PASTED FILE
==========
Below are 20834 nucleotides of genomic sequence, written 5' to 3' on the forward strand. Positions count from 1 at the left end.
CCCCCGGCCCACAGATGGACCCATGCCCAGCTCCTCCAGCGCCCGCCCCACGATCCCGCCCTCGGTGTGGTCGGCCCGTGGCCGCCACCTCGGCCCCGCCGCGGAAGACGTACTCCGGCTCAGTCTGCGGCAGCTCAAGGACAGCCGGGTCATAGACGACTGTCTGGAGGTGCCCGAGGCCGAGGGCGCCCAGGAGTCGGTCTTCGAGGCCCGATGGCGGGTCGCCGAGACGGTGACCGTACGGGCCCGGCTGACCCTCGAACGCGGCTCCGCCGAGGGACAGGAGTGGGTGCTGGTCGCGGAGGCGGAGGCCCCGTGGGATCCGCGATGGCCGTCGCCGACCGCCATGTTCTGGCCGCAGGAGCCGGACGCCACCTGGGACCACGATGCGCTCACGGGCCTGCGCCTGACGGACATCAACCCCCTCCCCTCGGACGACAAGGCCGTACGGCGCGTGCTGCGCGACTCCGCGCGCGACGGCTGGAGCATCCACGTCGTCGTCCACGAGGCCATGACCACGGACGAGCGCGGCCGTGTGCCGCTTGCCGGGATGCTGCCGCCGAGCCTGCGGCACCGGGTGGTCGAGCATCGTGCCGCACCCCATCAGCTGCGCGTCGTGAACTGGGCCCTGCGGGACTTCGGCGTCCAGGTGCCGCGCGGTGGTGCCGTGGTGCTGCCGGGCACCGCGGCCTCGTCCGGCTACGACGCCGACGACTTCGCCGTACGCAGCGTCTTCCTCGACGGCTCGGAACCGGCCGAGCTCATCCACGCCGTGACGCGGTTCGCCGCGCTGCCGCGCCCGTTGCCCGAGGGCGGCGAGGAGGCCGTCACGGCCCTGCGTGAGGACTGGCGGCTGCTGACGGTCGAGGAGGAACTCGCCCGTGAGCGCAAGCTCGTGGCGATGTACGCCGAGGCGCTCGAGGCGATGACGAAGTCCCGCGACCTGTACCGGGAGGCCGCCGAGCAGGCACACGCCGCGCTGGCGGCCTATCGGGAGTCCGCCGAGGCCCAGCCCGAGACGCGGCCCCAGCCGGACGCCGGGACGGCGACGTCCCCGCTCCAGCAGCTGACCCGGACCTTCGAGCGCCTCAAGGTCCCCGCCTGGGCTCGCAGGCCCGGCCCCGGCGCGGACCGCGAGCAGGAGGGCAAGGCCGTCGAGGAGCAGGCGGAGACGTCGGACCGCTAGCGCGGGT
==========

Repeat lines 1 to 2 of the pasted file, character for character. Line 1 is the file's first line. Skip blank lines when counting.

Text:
Below are 20834 nucleotides of genomic sequence, written 5' to 3' on the forward strand. Positions count from 1 at the left end.
CCCCCGGCCCACAGATGGACCCATGCCCAGCTCCTCCAGCGCCCGCCCCACGATCCCGCCCTCGGTGTGGTCGGCCCGTGGCCGCCACCTCGGCCCCGCCGCGGAAGACGTACTCCGGCTCAGTCTGCGGCAGCTCAAGGACAGCCGGGTCATAGACGACTGTCTGGAGGTGCCCGAGGCCGAGGGCGCCCAGGAGTCGGTCTTCGAGGCCCGATGGCGGGTCGCCGAGACGGTGACCGTACGGGCCCGGCTGACCCTCGAACGCGGCTCCGCCGAGGGACAGGAGTGGGTGCTGGTCGCGGAGGCGGAGGCCCCGTGGGATCCGCGATGGCCGTCGCCGACCGCCATGTTCTGGCCGCAGGAGCCGGACGCCACCTGGGACCACGATGCGCTCACGGGCCTGCGCCTGACGGACATCAACCCCCTCCCCTCGGACGACAAGGCCGTACGGCGCGTGCTGCGCGACTCCGCGCGCGACGGCTGGAGCATCCACGTCGTCGTCCACGAGGCCATGACCACGGACGAGCGCGGCCGTGTGCCGCTTGCCGGGATGCTGCCGCCGAGCCTGCGGCACCGGGTGGTCGAGCATCGTGCCGCACCCCATCAGCTGCGCGTCGTGAACTGGGCCCTGCGGGACTTCGGCGTCCAGGTGCCGCGCGGTGGTGCCGTGGTGCTGCCGGGCACCGCGGCCTCGTCCGGCTACGACGCCGACGACTTCGCCGTACGCAGCGTCTTCCTCGACGGCTCGGAACCGGCCGAGCTCATCCACGCCGTGACGCGGTTCGCCGCGCTGCCGCGCCCGTTGCCCGAGGGCGGCGAGGAGGCCGTCACGGCCCTGCGTGAGGACTGGCGGCTGCTGACGGTCGAGGAGGAACTCGCCCGTGAGCGCAAGCTCGTGGCGATGTACGCCGAGGCGCTCGAGGCGATGACGAAGTCCCGCGACCTGTACCGGGAGGCCGCCGAGCAGGCACACGCCGCGCTGGCGGCCTATCGGGAGTCCGCCGAGGCCCAGCCCGAGACGCGGCCCCAGCCGGACGCCGGGACGGCGACGTCCCCGCTCCAGCAGCTGACCCGGACCTTCGAGCGCCTCAAGGTCCCCGCCTGGGCTCGCAGGCCCGGCCCCGGCGCGGACCGCGAGCAGGAGGGCAAGGCCGTCGAGGAGCAGGCGGAGACGTCGGACCGCTAGCGCGGGT